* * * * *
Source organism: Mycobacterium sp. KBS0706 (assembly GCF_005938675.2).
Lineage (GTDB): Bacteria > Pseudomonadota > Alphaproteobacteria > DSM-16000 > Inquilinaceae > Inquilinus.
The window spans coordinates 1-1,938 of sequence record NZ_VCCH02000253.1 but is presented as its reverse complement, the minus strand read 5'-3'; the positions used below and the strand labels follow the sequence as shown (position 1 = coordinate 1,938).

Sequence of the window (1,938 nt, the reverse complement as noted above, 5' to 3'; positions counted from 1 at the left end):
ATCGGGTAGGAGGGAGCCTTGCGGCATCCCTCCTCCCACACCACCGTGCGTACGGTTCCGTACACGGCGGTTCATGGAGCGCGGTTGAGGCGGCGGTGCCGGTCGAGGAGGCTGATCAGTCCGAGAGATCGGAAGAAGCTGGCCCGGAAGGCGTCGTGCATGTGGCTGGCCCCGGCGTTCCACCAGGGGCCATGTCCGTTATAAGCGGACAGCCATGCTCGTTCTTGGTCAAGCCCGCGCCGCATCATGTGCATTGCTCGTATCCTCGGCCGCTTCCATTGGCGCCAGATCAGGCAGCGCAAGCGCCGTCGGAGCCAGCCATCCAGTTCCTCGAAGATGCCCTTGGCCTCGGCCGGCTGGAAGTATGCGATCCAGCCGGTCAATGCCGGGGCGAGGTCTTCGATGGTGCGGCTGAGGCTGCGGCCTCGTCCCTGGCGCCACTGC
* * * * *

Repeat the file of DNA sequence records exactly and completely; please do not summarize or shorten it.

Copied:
Source organism: Mycobacterium sp. KBS0706 (assembly GCF_005938675.2).
Lineage (GTDB): Bacteria > Pseudomonadota > Alphaproteobacteria > DSM-16000 > Inquilinaceae > Inquilinus.
The window spans coordinates 1-1,938 of sequence record NZ_VCCH02000253.1 but is presented as its reverse complement, the minus strand read 5'-3'; the positions used below and the strand labels follow the sequence as shown (position 1 = coordinate 1,938).

Sequence of the window (1,938 nt, the reverse complement as noted above, 5' to 3'; positions counted from 1 at the left end):
ATCGGGTAGGAGGGAGCCTTGCGGCATCCCTCCTCCCACACCACCGTGCGTACGGTTCCGTACACGGCGGTTCATGGAGCGCGGTTGAGGCGGCGGTGCCGGTCGAGGAGGCTGATCAGTCCGAGAGATCGGAAGAAGCTGGCCCGGAAGGCGTCGTGCATGTGGCTGGCCCCGGCGTTCCACCAGGGGCCATGTCCGTTATAAGCGGACAGCCATGCTCGTTCTTGGTCAAGCCCGCGCCGCATCATGTGCATTGCTCGTATCCTCGGCCGCTTCCATTGGCGCCAGATCAGGCAGCGCAAGCGCCGTCGGAGCCAGCCATCCAGTTCCTCGAAGATGCCCTTGGCCTCGGCCGGCTGGAAGTATGCGATCCAGCCGGTCAATGCCGGGGCGAGGTCTTCGATGGTGCGGCTGAGGCTGCGGCCTCGTCCCTGGCGCCACTGC